Lock up your children, for there is a sinister force taking root in modern Britain. It is a cult, with followers like those of mass murderer Charles Manson, shrouded in a cloud of spite and acrimony. The worst thing about this terrifying insurgency? My mum is part of it.
'We're not cult members': Labour supporters at Corbyn rallies
I am, of course, talking about the people who support Jeremy Corbyn – 12,000 of whom have joined Momentum, the activist movement that propelled Corbyn to power. And after Monday’s high court win and a clean sweep in the elections to Labour’s national executive committee, support for Corbyn shows no signs of abating – despite continued suggestions that those supporters are nothing more than an abusive rabble. How many of the journalists writing panicked screeds about these awful people have actually met any of them, do you think? I ask because writing about the Corbyn phenomenon over the last year means I’ve met probably hundreds of his supporters and to be honest, I find dealing with them the most pleasant element of writing about Corbyn.
A couple of months ago, I went to a political event that included a branch of Momentum. All young women; they were energetic, funny and very friendly. Two weeks ago, I had a debate with a Momentum member about Corbyn’s media strategy. Of the two of us, it was me who was the ruder, more impatient one. When Corbyn ran for leadership last year, I visited phone banks for him dozens of times, and spent hours in the company of the very people who went on to found Momentum. I told myself I was researching a piece; actually I think I just liked talking to them.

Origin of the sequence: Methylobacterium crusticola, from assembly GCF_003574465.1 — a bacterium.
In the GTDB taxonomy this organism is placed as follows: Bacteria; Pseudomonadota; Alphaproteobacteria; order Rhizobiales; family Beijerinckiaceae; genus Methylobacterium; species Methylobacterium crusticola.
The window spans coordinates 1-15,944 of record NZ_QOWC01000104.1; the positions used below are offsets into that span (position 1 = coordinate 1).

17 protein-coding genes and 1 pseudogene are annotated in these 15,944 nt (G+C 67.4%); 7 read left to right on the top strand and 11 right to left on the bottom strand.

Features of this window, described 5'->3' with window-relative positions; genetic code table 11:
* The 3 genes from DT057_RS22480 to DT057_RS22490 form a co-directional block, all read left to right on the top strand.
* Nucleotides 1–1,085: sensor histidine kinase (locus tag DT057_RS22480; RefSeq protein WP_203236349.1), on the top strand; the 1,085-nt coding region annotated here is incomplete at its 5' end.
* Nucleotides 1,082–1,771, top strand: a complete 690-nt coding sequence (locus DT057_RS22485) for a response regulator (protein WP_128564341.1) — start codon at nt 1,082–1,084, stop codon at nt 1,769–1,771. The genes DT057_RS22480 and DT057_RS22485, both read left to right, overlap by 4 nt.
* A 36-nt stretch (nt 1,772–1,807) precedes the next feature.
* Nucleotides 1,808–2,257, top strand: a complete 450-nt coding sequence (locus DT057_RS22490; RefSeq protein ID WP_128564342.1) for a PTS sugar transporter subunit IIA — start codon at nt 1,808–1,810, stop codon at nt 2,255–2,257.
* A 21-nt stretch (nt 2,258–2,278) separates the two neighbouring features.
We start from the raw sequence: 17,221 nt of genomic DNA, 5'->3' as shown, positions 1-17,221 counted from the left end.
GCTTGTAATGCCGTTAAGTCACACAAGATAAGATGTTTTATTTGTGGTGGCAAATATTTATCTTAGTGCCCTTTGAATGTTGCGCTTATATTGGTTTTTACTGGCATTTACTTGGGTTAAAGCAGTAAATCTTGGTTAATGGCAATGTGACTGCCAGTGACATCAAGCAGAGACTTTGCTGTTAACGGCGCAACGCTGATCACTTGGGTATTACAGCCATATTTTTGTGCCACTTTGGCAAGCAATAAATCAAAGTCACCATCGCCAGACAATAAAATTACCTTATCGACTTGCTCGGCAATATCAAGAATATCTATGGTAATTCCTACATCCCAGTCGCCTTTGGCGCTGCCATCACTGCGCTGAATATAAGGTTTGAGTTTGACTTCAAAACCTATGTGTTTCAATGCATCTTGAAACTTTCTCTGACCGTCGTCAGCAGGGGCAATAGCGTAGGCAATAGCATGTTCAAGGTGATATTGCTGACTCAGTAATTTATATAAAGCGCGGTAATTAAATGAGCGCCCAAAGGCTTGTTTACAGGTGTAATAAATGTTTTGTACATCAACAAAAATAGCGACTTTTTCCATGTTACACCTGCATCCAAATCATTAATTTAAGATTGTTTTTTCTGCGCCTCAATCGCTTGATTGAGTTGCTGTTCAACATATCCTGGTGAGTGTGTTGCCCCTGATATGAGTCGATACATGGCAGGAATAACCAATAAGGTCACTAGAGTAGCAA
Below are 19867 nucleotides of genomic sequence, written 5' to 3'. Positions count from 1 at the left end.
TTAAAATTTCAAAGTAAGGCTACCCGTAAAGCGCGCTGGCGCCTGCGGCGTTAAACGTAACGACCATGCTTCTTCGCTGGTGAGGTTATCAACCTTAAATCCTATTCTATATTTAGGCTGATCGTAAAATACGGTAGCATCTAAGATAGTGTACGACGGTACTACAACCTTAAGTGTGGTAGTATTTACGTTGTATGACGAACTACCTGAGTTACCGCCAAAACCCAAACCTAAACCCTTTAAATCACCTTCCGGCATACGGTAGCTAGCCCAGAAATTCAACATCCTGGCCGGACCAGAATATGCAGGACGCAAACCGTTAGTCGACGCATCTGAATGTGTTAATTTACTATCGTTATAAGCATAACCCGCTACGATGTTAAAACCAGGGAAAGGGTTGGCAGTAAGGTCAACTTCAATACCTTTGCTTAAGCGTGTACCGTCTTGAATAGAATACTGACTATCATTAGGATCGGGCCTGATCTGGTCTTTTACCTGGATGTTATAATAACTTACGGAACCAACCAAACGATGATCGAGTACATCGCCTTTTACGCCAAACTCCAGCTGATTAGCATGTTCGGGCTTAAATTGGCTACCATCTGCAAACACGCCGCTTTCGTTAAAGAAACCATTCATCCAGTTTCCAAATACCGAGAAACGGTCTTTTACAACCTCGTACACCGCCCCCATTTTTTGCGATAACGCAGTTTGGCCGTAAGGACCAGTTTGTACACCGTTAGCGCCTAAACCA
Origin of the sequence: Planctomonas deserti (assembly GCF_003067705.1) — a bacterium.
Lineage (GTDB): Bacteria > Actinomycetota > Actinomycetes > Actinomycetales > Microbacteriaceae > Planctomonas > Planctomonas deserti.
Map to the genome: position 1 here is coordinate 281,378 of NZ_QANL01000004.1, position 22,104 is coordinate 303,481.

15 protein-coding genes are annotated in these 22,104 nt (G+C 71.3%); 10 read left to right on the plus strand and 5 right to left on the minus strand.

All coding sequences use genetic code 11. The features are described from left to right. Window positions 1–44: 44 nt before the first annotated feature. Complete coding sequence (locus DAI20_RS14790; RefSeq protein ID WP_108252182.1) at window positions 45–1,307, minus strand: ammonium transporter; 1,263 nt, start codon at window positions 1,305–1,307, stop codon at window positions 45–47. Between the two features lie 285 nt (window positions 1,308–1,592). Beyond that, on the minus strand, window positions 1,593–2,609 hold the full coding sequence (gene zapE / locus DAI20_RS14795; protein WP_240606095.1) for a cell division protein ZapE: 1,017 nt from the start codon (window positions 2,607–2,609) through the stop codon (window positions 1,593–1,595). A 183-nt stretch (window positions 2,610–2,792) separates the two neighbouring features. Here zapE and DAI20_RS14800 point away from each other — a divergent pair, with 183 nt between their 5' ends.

Sure, my experiences of these Corbyn supporters might not be representative. But they do suggest that the depiction of them as a madcap bunch of deluded cultists is not representative either. Broadly speaking, the media has failed to understand the political moment in the Labour party; it has shown a damning lack of interest in the fact that people who had previously written off party politics are now flocking towards it in their hundreds of thousands – preferring instead to dismiss them as an angry mob.
One half of that description is accurate, however. Corbyn supporters may not be a mob, but they are angry. And to understand why, it is useful to consider the words of the academic Jeremy Gilbert, a longstanding Labour member and activist who has joined Momentum: “Momentum is simply trying to give a voice to a body of opinion which has been widespread throughout the country for many years, but has been denied any kind of place in our public life since the early days of New Labour. It is a body of opinion which believes, with good reason, that the embrace of neoliberal economics and neoconservative foreign policy under Blair was a disaster … Naturally some of those voices, suppressed for so long, sound raucous, aggressive and uncouth.”